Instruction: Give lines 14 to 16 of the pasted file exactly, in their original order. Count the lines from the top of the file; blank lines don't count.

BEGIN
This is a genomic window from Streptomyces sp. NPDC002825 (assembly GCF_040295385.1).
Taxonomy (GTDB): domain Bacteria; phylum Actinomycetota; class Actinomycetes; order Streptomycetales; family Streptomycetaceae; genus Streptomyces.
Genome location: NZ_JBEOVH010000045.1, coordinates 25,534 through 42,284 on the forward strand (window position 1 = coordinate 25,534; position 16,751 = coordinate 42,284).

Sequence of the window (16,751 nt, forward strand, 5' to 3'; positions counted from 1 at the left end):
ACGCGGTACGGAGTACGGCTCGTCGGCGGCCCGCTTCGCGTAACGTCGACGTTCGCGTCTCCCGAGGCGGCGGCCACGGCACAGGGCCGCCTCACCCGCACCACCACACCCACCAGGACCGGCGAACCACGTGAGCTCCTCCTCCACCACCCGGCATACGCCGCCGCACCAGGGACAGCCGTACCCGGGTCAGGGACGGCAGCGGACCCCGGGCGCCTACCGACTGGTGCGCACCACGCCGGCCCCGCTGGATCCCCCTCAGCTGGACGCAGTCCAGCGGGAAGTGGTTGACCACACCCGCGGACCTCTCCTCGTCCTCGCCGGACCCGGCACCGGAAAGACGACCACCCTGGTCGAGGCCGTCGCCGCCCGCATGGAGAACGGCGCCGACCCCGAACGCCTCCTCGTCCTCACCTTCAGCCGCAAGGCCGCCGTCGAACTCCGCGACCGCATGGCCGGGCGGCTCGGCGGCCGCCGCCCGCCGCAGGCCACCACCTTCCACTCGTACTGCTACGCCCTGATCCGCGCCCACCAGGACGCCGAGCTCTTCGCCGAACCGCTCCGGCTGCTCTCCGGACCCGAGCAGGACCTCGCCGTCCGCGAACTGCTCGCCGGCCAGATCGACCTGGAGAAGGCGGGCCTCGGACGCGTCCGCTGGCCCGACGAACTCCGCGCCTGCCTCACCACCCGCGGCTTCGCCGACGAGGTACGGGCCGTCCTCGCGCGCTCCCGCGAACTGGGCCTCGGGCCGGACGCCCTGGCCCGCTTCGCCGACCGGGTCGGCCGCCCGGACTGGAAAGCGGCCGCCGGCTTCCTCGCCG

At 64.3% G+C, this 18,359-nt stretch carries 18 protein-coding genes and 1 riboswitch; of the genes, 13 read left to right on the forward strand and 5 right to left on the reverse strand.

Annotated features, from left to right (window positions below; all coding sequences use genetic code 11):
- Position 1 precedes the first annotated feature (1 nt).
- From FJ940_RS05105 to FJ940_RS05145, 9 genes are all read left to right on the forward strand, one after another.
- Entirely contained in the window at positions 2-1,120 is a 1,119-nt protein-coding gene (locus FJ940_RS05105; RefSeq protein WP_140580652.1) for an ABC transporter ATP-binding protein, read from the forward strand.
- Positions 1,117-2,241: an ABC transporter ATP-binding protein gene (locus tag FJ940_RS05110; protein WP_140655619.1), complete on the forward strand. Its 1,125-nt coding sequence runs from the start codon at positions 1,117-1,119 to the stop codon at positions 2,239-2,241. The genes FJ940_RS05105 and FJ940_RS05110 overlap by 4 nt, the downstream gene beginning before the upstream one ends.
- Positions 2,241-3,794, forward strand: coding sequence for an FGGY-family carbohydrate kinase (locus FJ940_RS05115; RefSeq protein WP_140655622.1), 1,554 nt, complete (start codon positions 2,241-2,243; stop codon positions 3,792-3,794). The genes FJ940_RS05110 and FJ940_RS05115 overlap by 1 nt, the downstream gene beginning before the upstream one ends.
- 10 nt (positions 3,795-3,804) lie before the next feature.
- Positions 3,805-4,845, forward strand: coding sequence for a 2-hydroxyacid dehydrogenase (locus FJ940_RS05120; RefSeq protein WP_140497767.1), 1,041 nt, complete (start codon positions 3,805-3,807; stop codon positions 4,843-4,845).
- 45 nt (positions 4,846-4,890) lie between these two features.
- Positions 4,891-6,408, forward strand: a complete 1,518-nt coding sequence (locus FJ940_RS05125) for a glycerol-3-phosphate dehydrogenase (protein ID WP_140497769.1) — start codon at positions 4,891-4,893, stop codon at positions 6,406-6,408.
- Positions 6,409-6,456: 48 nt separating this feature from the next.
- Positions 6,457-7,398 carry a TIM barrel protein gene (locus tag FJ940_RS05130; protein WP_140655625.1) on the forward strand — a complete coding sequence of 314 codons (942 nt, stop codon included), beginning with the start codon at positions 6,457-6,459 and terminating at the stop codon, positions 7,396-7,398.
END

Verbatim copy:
- Positions 3,805-4,845, forward strand: coding sequence for a 2-hydroxyacid dehydrogenase (locus FJ940_RS05120; RefSeq protein WP_140497767.1), 1,041 nt, complete (start codon positions 3,805-3,807; stop codon positions 4,843-4,845).
- 45 nt (positions 4,846-4,890) lie between these two features.
- Positions 4,891-6,408, forward strand: a complete 1,518-nt coding sequence (locus FJ940_RS05125) for a glycerol-3-phosphate dehydrogenase (protein ID WP_140497769.1) — start codon at positions 4,891-4,893, stop codon at positions 6,406-6,408.